There could several reasons why your preapproval went through, but your mortgage application was denied. A common reason is a change of employment for the buyer. Many lenders require a consistent work history, and if the lender finds any gaps after you have been preapproved, they may end up denying you. Another reason you might be denied is a negative item could have been found on your credit profile.
Reduce the chance that your preapproval turns into a denial by:
- Staying aware of what’s on your credit report and acting quickly to verify the information on your credit report or request the tradeline be verified
- Continuing to pay bills on time
- Avoiding additional debts that can change your debt-to-income or credit utilization ratios
- Staying aware of lender’s loan requirements or guidelines, which can change
Can the coronavirus pandemic or another emergency impact my ability to get preapproved for a mortgage?
The economic impact of a pandemic or other emergency could influence your approval for a mortgage. Here are just a few ways:
- If you lost your job due to coronavirus, your change in income could mean you don’t get preapproved or that you’re denied even after preapproval.
- The economic changes related to a national emergency can make it either harder or easier to get a loan in general, depending on how the banks react.
- Housing costs can be impacted by events such as the coronavirus, changing whether you can afford or get approved for certain homes—or potentially making it easier to do so if prices have come down.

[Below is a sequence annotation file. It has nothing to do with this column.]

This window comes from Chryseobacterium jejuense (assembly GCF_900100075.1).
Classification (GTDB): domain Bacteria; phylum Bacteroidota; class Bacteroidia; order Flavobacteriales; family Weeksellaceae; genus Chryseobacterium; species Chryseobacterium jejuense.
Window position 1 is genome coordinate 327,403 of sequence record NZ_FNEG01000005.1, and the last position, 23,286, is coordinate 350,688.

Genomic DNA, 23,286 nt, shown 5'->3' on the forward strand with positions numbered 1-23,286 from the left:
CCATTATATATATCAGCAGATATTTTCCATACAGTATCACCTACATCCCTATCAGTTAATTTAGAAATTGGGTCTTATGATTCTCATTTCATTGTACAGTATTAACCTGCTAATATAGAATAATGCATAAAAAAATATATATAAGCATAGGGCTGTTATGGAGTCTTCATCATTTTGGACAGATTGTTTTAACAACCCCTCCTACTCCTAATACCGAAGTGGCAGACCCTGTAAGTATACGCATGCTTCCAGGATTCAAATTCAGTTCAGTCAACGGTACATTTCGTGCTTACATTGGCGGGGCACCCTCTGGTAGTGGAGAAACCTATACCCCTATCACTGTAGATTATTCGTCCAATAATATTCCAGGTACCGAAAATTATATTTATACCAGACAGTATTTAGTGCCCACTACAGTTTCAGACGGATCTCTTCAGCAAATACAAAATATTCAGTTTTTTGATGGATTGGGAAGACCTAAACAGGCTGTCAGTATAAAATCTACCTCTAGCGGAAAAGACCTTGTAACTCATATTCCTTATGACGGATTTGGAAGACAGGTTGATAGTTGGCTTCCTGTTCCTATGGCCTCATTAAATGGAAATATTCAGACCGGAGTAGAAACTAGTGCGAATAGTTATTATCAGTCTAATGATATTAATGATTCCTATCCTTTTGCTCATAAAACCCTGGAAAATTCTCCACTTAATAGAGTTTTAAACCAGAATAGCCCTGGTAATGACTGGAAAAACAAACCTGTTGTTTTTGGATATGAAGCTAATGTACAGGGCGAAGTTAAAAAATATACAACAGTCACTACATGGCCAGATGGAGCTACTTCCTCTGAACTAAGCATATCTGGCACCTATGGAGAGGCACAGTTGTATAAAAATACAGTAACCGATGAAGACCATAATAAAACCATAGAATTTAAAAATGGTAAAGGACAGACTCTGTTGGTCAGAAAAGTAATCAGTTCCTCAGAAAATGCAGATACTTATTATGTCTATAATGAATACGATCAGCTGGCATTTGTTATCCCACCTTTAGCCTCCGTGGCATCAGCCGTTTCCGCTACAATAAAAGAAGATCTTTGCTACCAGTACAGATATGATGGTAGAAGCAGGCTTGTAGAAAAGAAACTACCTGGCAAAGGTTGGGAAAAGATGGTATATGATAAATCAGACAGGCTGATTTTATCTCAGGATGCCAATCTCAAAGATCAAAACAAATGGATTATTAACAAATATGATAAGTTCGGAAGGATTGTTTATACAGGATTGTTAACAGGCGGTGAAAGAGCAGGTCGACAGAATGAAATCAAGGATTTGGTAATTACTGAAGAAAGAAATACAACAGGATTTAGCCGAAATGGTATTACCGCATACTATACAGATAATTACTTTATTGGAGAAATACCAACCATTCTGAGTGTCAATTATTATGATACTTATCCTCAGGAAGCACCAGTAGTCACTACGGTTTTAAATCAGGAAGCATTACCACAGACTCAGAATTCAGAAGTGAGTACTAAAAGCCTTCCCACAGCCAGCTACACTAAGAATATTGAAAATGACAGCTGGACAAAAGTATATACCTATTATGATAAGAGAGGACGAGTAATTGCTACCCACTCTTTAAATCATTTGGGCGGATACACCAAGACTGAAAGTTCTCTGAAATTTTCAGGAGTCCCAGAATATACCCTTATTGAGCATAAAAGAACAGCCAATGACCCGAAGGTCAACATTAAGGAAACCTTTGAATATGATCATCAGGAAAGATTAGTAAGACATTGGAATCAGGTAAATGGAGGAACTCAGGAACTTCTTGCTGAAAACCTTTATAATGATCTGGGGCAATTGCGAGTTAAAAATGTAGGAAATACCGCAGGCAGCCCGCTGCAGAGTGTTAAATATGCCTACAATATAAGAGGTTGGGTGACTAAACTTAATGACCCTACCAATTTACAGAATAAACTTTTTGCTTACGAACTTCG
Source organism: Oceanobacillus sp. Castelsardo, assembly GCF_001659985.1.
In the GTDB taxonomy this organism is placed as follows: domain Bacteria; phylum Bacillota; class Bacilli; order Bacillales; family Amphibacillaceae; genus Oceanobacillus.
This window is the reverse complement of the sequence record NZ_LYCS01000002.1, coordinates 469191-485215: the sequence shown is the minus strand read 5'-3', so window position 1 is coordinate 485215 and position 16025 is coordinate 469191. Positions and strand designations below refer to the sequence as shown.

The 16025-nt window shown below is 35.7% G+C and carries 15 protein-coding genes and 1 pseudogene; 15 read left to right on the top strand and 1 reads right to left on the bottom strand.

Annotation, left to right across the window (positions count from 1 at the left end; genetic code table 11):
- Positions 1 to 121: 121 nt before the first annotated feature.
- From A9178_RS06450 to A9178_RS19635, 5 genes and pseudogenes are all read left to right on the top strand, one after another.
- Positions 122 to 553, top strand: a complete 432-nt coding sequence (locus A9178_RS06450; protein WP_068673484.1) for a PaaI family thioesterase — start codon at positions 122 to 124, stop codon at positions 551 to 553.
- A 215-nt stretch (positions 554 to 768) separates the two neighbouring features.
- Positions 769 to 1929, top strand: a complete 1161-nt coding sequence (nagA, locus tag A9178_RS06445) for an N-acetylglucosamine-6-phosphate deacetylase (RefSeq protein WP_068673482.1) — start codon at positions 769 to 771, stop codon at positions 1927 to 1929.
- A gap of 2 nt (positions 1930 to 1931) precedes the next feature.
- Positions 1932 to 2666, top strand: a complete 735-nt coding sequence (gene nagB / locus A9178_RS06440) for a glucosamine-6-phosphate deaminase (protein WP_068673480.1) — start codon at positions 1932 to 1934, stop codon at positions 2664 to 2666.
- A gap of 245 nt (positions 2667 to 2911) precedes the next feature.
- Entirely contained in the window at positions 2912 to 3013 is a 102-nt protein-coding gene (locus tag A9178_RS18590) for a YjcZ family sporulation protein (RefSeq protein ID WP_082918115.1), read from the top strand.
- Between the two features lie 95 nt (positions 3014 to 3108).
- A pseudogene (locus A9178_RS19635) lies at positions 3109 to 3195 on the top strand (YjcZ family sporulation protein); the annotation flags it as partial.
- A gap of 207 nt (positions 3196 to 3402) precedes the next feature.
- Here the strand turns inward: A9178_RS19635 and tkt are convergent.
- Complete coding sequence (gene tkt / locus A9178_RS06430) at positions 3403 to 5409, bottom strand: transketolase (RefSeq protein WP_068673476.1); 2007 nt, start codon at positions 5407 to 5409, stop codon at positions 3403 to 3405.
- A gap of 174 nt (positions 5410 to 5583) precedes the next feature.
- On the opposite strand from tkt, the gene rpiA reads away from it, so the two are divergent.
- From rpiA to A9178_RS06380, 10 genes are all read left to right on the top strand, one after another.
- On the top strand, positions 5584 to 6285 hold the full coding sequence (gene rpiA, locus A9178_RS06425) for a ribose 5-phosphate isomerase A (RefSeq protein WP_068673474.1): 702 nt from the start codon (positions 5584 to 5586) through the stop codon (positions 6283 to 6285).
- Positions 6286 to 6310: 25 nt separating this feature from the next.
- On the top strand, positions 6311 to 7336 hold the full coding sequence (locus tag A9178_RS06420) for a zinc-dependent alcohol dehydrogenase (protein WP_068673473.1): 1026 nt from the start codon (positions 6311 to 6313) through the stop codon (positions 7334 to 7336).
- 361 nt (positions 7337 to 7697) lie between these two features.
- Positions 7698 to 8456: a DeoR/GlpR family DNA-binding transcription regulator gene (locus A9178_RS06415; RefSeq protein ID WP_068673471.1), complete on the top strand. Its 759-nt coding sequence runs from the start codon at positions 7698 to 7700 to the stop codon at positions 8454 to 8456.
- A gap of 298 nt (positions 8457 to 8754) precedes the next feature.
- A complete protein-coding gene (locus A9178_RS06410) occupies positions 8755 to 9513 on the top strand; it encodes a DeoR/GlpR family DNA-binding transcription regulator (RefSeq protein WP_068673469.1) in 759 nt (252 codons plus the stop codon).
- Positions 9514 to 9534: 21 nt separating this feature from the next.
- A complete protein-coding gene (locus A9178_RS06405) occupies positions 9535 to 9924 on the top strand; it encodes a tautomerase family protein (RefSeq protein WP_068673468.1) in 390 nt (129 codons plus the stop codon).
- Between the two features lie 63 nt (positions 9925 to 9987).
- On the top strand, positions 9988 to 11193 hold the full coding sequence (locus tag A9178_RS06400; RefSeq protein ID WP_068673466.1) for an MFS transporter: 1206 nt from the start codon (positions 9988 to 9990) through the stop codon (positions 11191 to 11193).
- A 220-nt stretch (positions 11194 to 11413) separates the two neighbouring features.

How does my credit score affect the preapproval process?
Your credit score and credit history will influence the kind of loan programs and interest rates you can qualify for. It can also impact how much you need to provide for your down payment. When you’re seeking a mortgage preapproval, you shouldn’t take on any additional lines of credit or increase the debt you currently have. This can have an impact on your credit score.
Do mortgage preapprovals affect credit score?
Because the preapproval process does involve a hard inquiry on your credit report, it can cause your score to drop by a few points. However, since mortgage applications within a short time period only count as one hard inquiry, the impact is minimal.
How soon after a preapproval can I begin to shop around for a mortgage?
While getting a preapproval can help speed up the final mortgage approval process, other factors will affect the time line. The preapproval process may take around one to three days.
After you’re preapproved, you receive a preapproval letter as evidence that you have a lender that has already verified your assets. The letter is typically valid for 60 to 90 days. However, it can be updated with reverification of the information.
Once you receive a preapproval letter, you can start shopping for mortgages. Compare rates now to see what you might qualify for.